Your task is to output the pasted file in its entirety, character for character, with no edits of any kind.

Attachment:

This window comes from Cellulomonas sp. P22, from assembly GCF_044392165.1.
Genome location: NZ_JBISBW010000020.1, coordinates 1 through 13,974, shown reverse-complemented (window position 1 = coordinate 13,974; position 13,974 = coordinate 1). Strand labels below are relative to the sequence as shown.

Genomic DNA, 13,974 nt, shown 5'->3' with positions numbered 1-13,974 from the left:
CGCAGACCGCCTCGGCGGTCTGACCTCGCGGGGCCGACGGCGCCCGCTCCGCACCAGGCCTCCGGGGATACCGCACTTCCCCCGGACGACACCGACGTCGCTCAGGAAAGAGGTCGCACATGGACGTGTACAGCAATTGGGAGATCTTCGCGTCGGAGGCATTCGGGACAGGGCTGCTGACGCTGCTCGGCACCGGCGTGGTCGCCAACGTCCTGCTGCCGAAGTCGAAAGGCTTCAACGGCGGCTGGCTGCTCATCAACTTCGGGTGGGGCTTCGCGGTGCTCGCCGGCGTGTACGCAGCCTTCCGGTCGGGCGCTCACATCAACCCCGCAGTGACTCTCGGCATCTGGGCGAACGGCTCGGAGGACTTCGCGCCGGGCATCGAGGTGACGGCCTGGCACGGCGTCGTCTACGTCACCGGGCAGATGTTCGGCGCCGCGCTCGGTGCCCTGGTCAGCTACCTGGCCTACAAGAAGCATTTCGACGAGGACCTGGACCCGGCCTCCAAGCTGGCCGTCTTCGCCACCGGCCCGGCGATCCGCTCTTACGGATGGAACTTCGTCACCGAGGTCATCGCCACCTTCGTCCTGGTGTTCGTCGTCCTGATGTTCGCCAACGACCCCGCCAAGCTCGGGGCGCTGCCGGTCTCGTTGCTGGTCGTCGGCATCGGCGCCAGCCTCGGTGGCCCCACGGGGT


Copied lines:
This window comes from Cellulomonas sp. P22, from assembly GCF_044392165.1.
Genome location: NZ_JBISBW010000020.1, coordinates 1 through 13,974, shown reverse-complemented (window position 1 = coordinate 13,974; position 13,974 = coordinate 1). Strand labels below are relative to the sequence as shown.

Genomic DNA, 13,974 nt, shown 5'->3' with positions numbered 1-13,974 from the left:
CGCAGACCGCCTCGGCGGTCTGACCTCGCGGGGCCGACGGCGCCCGCTCCGCACCAGGCCTCCGGGGATACCGCACTTCCCCCGGACGACACCGACGTCGCTCAGGAAAGAGGTCGCACATGGACGTGTACAGCAATTGGGAGATCTTCGCGTCGGAGGCATTCGGGACAGGGCTGCTGACGCTGCTCGGCACCGGCGTGGTCGCCAACGTCCTGCTGCCGAAGTCGAAAGGCTTCAACGGCGGCTGGCTGCTCATCAACTTCGGGTGGGGCTTCGCGGTGCTCGCCGGCGTGTACGCAGCCTTCCGGTCGGGCGCTCACATCAACCCCGCAGTGACTCTCGGCATCTGGGCGAACGGCTCGGAGGACTTCGCGCCGGGCATCGAGGTGACGGCCTGGCACGGCGTCGTCTACGTCACCGGGCAGATGTTCGGCGCCGCGCTCGGTGCCCTGGTCAGCTACCTGGCCTACAAGAAGCATTTCGACGAGGACCTGGACCCGGCCTCCAAGCTGGCCGTCTTCGCCACCGGCCCGGCGATCCGCTCTTACGGATGGAACTTCGTCACCGAGGTCATCGCCACCTTCGTCCTGGTGTTCGTCGTCCTGATGTTCGCCAACGACCCCGCCAAGCTCGGGGCGCTGCCGGTCTCGTTGCTGGTCGTCGGCATCGGCGCCAGCCTCGGTGGCCCCACGGGGT